While kindle and audible are my weapons of choice when it comes consuming books, Instapaper is what I rely on to bookmark, read and highlight articles. Instapaper is one of the oldest read-it-later services and I think one of the best. Its simple, clean interface hides a lot of powerful features. I consider read-it-later services an essential tool for any modern knowledge worker today and Instapaper is certainly one of the best one around.

Readwise

Naming a service that is neither a reading or consumption tool (like kindle or Instapaper) nor a note-taking or creation tool (like Craft or Ulysses below) as a favorite may seem like a strange choice, but I can honestly say it is one of the most valuable tools in my knowledge management toolkit today. Readwise is a sort of in-between service that facilitates and links the content consumption and creation process.

An example of the readwise daily review page that surfaces highlight from books I read previously
An example of the readwise daily review page that surfaces highlight from books I read previously

Readwise ingest notes and highlight from the stuff you consume (books, articles or podcast) and then intelligently surface them back to you in such a way as to improve retention, recall and idea generation. It is something that you have to experience to truly appreciate 😃. Head over to their website to understand why so many smart and prolific creators swear by this service today.

Craft

Craft is a relative recent addition in my tool kit, but I consider it a game changer in terms of a note-taking and research app. To me, Craft is the perfect combination of power and simplicity and I dare say the most beautiful note-taking app that I have come across, and I have tried many!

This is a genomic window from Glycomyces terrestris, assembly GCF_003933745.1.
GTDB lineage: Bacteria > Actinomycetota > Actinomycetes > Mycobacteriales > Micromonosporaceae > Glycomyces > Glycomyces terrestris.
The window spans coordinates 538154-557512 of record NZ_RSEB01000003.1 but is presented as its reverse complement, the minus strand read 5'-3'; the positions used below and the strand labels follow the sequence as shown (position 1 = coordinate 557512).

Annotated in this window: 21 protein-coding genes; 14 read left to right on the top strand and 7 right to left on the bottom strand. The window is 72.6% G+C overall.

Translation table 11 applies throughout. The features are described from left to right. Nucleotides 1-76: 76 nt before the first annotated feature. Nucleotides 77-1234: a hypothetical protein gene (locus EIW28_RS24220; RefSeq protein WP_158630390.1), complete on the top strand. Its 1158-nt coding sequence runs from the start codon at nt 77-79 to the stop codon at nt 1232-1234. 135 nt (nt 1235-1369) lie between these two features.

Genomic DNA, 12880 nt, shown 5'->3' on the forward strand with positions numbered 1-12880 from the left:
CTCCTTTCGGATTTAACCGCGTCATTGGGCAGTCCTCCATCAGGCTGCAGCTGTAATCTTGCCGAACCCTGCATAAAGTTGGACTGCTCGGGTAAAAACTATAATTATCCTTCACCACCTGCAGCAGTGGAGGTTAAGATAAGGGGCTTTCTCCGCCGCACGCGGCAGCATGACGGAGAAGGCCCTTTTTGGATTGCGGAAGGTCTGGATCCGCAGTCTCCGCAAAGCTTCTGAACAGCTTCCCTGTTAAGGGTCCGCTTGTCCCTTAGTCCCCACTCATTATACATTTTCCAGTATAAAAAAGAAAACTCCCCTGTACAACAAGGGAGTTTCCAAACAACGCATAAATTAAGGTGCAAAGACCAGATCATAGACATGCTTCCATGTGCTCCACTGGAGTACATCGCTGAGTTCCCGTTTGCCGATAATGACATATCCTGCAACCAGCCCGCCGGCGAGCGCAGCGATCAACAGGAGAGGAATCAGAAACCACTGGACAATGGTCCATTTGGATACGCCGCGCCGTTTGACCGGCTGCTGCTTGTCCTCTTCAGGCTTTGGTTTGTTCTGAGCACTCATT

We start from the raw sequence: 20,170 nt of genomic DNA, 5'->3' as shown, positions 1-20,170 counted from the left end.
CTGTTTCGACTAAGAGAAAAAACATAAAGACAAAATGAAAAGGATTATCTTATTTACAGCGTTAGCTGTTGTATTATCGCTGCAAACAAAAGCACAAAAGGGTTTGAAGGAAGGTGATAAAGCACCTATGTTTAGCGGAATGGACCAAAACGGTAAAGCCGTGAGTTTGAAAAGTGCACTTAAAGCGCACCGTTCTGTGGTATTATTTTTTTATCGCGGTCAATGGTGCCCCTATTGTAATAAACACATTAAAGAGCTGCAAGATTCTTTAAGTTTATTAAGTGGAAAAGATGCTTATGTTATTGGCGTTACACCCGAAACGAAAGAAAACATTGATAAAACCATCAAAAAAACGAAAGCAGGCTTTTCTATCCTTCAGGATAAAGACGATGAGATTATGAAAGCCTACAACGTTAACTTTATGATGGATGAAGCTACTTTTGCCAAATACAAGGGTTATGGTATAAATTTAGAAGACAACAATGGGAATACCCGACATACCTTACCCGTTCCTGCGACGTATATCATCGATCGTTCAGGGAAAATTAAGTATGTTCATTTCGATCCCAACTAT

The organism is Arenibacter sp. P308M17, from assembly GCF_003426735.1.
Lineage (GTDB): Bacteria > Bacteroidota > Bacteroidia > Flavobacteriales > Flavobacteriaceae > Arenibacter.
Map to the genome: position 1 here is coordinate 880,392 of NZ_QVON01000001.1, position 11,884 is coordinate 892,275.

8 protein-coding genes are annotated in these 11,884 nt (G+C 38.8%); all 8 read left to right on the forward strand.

The Craft app has a clean, simple and beautiful design supported on multiple platforms!
The Craft app has a clean, simple and beautiful design supported on multiple platforms!

Craft supports many powerful features on all platforms (Mac, iOS and iPadOS) that I now rely on and take for granted when it comes to note-taking apps. Features like, block based content creation, Markdown Support and Page Backlinking might sound like power user features but are incredibly valuable for anyone wanting to take notes or do research quickly and effectively.

These days, I use Craft to take general notes, store my research and draft new articles. Combining Craft with the highlights I ingest into Readwise makes my workflow incredible powerful in terms surfacing new ideas and linking relevant concepts on the fly, something which I will very excite about and will talk about more on my website so stay tuned! 😗

Ulysses

While you can technically draft long form writing and blog post in Craft or just about any note-taking app, I prefer Ulysses to get my writing done. This very page was created out of my beloved Ulysses 😍. It is an elegant, well-thought-out app that is packed with useful features that support the needs of writers. Ulysses supports Markdown formatting, tags and direct publishing to multiple blog platforms. The development team behind the app has ramped up their effort in recent years and added powerful new features like integrated spell checking and grammar recommendation which helps me write better articles.

Just like Craft, there is something about the look of Ulysses that makes it a delight to use. In a world that is so hyped up about speed and features, I think sometimes being delightful is all that matters. 😃

Tools and AppsKnowledge Management